India among top drugs hotspots: UN report

India has become the hotspot for drug cartels sold through illegal pharmacies, says INCB report.

New Delhi: India has become the hotspot for drug cartels to source chemicals needed for illicit manufacturing of synthetic psychotropic drugs such as methamphetamine, a UN narcotics control agency said Wednesday.
"South Asia has become one of the main regions used by drug traffickers to obtain the chemicals needed for illicit manufacture of methamphetamine, namely ephedrine and pseudoephedrine," the International Narcotics Control Board (INCB) said in its annual report for 2010 released at its Vienna headquarters.

"India is one of the main sources of psychotropic substances sold through illegal internet pharmacies," the 17-page INCB report said, in a direct indictment of the country`s narcotics control efforts.

Psychotropic substances are chemical compounds that affect the processes of the mind or body. Normally used in the diagnosis, treatment or prevention of diseases, these are also illicitly used for its effects on the central nervous system.

The INCB is the independent monitoring body for the implementation of the United Nations international drug control conventions such as the Single Convention on Narcotic Drugs of 1961, the Convention on Psychotropic Substances of 1971 and the UN Convention against Illicit Traffic in Narcotic Drugs and Psychotropic Substances of 1988.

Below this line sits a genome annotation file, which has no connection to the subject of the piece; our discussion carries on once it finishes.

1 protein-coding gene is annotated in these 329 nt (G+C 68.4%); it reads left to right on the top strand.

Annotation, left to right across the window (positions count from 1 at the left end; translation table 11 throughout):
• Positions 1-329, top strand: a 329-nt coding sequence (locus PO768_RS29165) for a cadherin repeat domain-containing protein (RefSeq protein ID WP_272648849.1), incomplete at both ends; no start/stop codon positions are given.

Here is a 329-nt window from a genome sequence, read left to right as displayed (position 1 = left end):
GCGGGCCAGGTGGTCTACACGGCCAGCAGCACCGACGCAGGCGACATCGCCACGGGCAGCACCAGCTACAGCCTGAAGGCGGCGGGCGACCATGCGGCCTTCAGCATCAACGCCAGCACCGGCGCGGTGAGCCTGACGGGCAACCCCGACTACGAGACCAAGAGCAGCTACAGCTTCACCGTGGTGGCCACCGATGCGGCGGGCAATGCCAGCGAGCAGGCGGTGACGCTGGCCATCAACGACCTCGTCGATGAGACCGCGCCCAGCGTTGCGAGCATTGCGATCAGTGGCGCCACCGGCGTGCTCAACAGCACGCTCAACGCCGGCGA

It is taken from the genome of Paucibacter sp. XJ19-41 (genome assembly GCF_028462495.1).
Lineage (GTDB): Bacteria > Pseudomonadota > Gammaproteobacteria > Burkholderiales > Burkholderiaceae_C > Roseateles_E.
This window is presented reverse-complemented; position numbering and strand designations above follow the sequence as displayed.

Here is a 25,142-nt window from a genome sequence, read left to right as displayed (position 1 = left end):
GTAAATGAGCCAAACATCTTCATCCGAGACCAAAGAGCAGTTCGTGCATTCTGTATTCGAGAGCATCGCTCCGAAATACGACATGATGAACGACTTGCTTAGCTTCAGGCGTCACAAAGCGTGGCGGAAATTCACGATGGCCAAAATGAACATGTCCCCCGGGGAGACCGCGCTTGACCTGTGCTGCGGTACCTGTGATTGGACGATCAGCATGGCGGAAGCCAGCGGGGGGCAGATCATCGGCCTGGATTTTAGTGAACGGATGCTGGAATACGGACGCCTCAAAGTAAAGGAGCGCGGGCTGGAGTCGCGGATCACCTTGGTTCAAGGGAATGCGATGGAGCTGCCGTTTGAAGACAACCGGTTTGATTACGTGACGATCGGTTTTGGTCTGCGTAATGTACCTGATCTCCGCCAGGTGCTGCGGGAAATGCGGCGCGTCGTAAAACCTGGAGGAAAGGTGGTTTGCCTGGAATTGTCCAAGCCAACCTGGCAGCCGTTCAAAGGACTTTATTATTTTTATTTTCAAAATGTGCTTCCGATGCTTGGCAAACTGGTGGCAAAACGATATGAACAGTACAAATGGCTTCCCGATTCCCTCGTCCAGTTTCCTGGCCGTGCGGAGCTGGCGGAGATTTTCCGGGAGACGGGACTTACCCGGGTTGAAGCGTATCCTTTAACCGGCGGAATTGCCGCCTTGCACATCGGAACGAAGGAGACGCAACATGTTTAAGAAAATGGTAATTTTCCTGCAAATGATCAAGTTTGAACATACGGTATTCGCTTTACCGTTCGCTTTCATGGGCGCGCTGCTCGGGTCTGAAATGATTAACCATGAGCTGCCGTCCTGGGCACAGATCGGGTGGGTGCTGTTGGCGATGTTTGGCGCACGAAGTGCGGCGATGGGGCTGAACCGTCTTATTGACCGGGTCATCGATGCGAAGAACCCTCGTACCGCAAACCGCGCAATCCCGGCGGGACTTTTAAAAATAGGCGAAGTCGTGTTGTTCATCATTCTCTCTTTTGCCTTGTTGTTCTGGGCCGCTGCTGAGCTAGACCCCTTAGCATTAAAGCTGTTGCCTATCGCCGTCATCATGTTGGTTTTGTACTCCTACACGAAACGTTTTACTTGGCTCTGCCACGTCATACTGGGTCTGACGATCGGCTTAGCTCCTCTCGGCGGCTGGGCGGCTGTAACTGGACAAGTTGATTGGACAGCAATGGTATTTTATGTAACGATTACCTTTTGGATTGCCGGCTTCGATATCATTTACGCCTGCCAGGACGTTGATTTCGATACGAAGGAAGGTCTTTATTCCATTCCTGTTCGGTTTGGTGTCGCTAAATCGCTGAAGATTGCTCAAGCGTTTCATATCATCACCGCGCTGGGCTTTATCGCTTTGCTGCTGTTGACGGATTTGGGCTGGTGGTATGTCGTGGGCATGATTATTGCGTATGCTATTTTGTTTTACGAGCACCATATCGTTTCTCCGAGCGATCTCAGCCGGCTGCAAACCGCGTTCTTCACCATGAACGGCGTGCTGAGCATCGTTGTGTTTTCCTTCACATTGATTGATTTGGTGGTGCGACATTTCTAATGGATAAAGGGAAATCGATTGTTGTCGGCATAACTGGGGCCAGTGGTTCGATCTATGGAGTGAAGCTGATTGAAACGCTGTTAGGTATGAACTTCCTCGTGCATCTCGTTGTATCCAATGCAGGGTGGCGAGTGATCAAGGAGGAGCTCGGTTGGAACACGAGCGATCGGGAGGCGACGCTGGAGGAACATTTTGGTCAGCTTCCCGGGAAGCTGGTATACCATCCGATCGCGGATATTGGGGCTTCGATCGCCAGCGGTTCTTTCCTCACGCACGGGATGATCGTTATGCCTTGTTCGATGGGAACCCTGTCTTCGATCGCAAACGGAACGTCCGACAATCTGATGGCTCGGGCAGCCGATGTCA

It said the law enforcement agencies in India seized 1.2 tonnes of ephedrine in 2009 and they increasingly uncover facilities, where methamphetamine destined for markets in other countries is illicitly manufactured.

The criminal networks, the report said, are increasingly targeting Bangladesh as a source of pharmaceutical products containing these precursor chemicals and pseudoephedrine from India is also formed into tablets in Bangladesh before being set to central America and the Carribean.

Pointing out that pharmaceutical products containing narcotics drugs and psychotropic substances are widely abused in south Asian countries, the report said 18,600 ampoules containing buprenorphine, a painkiller, were seized in Bangladesh in 2009, a significant increase compared to 2006.

It also observed that cannabis is cultivated on a large scale throughout south Asia and gave the Bangladesh example where 2.1 tonnes of the herb were seized by law enforcement agencies in 2009.

"The shortest route for smuggling Afghan opiates to Europe is through Iran. An estimated 37 percent of Afghan heroin is smuggled through the country each year, with the remainder going through Pakistan or through central Asian route of Kazakhstan, Krygyzstan, Tajikistan and Azerbaijan," the report said.

The Middle East, however, is the main transit route for Afghan heroin smuggled into the Arab countries, it added.

In a major warning, though, INCB observed that opium stockpiles in Afghanistan and neighbouring countries total some 12,000 tonnes, equivalent to two-and-a-half years of global illicit demand for opiates.

"The fact that illicit opium production decreased in 2010 does not mean that there will be a decline in heroin manufacture on the illicit market, as sufficient stocks of opium are available," it cautioned.


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